## Typo error or correct wavefunction?

Hi!

ψ(p) = N[θ(-p)exp(ap/hbar) + θ(p)exp(-ap/hbar)], where N is a normalization constant, a > 0, and θ(p) is a function defined as θ(p) = 0 for p > 0 and also θ(p) = 0 for p < 0.

I think the θ function has been written incorrectly, right? It is just zero all over the momentum space.

What I did is I assume it to be a step function, replacing θ(p) = 0 for p > 0 with θ(p) = 1 for p > 0. Now, when calculating for the probability density of finding the particle at x, I used Fourier transform to do it. But to my surprise, the exponential terms were cancelled and I am left with only dx in the integration. What do you think did I miss?

Thanks everyone and I am hoping for your suggestions!

Recognitions:
Homework Help
 Quote by Thunder_Jet Hi! I would like to ask everyone's opinion about this wavefunction in the momentum representation: ψ(p) = N[θ(-p)exp(ap/hbar) + θ(p)exp(-ap/hbar)], where N is a normalization constant, a > 0, and θ(p) is a function defined as θ(p) = 0 for p > 0 and also θ(p) = 0 for p < 0. I think the θ function has been written incorrectly, right? It is just zero all over the momentum space. What I did is I assume it to be a step function, replacing θ(p) = 0 for p > 0 with θ(p) = 1 for p > 0. Now, when calculating for the probability density of finding the particle at x, I used Fourier transform to do it. But to my surprise, the exponential terms were cancelled and I am left with only dx in the integration. What do you think did I miss? Thanks everyone and I am hoping for your suggestions!
Looks fine to me. $\theta(-p)$ is 1 when p is negative because of the minus sign, so the first term is non-zero when p < 0 and the second term is non-zero when p > 0. The whole thing could be written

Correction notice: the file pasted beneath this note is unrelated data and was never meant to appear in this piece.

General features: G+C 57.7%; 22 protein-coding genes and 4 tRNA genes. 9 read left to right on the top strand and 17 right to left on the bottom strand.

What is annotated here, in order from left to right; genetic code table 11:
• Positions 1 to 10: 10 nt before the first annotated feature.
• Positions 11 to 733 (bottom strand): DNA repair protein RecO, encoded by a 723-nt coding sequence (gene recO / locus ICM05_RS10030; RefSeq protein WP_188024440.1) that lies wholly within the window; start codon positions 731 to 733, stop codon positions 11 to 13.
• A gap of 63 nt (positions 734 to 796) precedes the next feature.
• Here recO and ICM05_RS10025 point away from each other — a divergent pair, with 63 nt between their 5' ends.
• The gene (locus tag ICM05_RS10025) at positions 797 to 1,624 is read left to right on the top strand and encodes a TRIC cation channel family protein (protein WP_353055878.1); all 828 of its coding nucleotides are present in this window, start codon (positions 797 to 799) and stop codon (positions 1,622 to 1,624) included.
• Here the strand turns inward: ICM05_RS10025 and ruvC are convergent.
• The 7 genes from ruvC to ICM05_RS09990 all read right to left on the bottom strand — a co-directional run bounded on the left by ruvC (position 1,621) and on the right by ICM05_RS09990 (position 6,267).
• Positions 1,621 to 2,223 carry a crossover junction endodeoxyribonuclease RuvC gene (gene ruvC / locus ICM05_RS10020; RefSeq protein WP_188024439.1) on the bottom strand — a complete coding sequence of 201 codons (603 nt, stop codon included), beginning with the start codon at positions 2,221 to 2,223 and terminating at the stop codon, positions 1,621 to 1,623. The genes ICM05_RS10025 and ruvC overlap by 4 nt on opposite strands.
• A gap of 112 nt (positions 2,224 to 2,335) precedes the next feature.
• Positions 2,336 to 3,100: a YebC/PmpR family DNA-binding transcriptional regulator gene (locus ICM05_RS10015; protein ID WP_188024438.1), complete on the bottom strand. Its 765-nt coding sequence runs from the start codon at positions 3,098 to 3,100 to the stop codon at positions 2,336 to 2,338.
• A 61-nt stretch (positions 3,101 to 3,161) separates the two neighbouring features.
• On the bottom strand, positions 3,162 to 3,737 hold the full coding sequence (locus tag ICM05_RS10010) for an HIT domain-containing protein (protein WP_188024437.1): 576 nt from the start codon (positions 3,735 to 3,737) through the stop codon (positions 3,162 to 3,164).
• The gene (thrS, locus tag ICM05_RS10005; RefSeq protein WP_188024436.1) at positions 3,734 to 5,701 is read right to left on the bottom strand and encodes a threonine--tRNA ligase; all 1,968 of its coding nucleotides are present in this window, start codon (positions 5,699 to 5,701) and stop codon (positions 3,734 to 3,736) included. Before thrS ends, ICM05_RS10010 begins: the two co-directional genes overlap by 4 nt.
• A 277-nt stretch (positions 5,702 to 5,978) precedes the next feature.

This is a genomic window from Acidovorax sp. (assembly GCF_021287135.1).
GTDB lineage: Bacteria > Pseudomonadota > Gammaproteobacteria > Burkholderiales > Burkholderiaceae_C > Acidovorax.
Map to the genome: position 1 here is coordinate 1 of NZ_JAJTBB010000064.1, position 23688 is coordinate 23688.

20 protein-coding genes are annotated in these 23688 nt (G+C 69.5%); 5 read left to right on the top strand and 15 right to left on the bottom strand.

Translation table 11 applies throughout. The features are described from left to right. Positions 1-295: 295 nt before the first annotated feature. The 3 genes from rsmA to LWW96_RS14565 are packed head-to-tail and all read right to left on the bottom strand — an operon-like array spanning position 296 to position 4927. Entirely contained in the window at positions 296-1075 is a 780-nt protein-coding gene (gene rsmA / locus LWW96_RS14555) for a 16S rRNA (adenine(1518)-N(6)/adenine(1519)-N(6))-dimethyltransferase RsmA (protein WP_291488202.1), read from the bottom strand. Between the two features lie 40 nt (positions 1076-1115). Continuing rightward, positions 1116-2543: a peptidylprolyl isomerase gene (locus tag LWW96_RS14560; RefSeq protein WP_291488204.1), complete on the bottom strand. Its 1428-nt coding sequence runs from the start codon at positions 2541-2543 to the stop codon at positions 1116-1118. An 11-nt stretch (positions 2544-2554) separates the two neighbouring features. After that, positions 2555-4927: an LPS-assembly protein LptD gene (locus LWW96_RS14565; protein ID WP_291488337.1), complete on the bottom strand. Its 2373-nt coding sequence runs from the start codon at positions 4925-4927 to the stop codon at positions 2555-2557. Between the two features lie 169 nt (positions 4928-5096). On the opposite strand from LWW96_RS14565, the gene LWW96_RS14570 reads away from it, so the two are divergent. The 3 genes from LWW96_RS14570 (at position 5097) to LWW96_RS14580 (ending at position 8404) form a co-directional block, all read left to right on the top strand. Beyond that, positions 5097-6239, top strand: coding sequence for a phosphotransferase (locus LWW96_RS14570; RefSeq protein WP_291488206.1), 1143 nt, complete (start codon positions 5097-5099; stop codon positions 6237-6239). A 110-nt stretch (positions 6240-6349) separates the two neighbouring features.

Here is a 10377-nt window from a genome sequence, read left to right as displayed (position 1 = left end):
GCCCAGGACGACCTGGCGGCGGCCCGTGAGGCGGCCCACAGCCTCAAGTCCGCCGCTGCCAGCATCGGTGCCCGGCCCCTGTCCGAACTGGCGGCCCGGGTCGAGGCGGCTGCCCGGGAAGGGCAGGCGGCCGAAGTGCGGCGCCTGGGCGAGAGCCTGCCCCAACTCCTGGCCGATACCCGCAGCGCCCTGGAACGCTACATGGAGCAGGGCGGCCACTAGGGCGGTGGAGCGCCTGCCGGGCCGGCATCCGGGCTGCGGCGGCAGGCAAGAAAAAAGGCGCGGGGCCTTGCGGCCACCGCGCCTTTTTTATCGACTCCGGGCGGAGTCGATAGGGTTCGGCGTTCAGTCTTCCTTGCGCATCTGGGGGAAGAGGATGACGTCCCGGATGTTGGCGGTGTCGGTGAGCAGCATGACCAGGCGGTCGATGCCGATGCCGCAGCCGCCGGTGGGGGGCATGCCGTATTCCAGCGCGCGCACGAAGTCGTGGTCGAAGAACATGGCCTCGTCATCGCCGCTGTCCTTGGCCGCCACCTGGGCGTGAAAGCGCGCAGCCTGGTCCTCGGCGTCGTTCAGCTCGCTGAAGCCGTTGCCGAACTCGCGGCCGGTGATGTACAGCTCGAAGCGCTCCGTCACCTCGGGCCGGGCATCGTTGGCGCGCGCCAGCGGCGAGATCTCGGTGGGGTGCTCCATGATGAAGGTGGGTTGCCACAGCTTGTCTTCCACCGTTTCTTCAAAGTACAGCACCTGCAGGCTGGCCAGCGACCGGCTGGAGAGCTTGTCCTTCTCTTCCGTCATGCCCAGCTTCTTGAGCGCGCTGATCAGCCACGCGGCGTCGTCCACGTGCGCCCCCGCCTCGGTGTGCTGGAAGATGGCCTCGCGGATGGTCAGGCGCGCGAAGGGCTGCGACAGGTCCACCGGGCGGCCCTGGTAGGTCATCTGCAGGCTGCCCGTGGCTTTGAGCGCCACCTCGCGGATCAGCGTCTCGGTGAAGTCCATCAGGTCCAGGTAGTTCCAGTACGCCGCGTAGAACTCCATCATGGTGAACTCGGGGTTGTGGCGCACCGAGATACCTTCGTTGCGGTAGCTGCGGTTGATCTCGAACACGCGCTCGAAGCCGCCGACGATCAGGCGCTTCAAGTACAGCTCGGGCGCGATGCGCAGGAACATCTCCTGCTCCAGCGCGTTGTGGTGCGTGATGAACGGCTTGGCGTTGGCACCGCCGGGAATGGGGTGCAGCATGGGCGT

$$\Psi(p) \propto \exp(-a|p|/\hbar)$$

 Quote by Mute Looks fine to me. $\theta(-p)$ is 1 when p is negative because of the minus sign, so the first term is non-zero when p < 0 and the second term is non-zero when p > 0. The whole thing could be written $$\Psi(p) \propto \exp(-a|p|/\hbar)$$
Thanks for your suggestion. My problem now is on converting this momentum representation into its x representation. The probability density in x can be written as ∫<ψ(p)|x><x|ψ(p)> dx. Since I have here a complex conjugate of the Fourier transform term exp(ipx/hbar), those Fourier terms will just cancel (i.e., exp(-ipx/hbar)exp(ipx/hbar) is just 1). And there will be no integration anymore except ∫dx. What do you think of this?

Recognitions:

## Typo error or correct wavefunction?

To go from the momentum representation to the position representation you have to take the Fourier transform of the wave function, not the probability:

$$\psi(t,x)=\langle x|\psi \rangle=\int_{\mathbb{R}} \mathrm{d} p \langle x|p \rangle \langle p | \psi \rangle.$$

Now you have (setting $\hbar=1$)

$$\langle x | p \rangle=\frac{1}{\sqrt{2 \pi}} \exp(\mathrm{i} p x).$$

That means

$$\psi(t,x)=\int_{\mathbb{R}} \mathrm{d} p \frac{1}{\sqrt{2 \pi}} \exp(\mathrm{i} p x) \tilde{\psi}(t,p).$$

In your case it's a quite simple integral. You just have to split the integration in the ranges $p<0$ and $p>0$ and just calculate the integral.

 Quote by vanhees71 To go from the momentum representation to the position representation you have to take the Fourier transform of the wave function, not the probability: $$\psi(t,x)=\langle x|\psi \rangle=\int_{\mathbb{R}} \mathrm{d} p \langle x|p \rangle \langle p | \psi \rangle.$$ Now you have (setting $\hbar=1$) $$\langle x | p \rangle=\frac{1}{\sqrt{2 \pi}} \exp(\mathrm{i} p x).$$ That means $$\psi(t,x)=\int_{\mathbb{R}} \mathrm{d} p \frac{1}{\sqrt{2 \pi}} \exp(\mathrm{i} p x) \tilde{\psi}(t,p).$$ In your case it's a quite simple integral. You just have to split the integration in the ranges $p<0$ and $p>0$ and just calculate the integral.

Thanks for the detailed note. I did it but it turns out that the total integral vanish! What does it implies when the position representation is zero? I am expecting to get a Gaussian like solution. Or do you think I need to use Dirac delta function here instead of the exp(ipx/hbar) term?
 Recognitions: Science Advisor That integral does not vanish.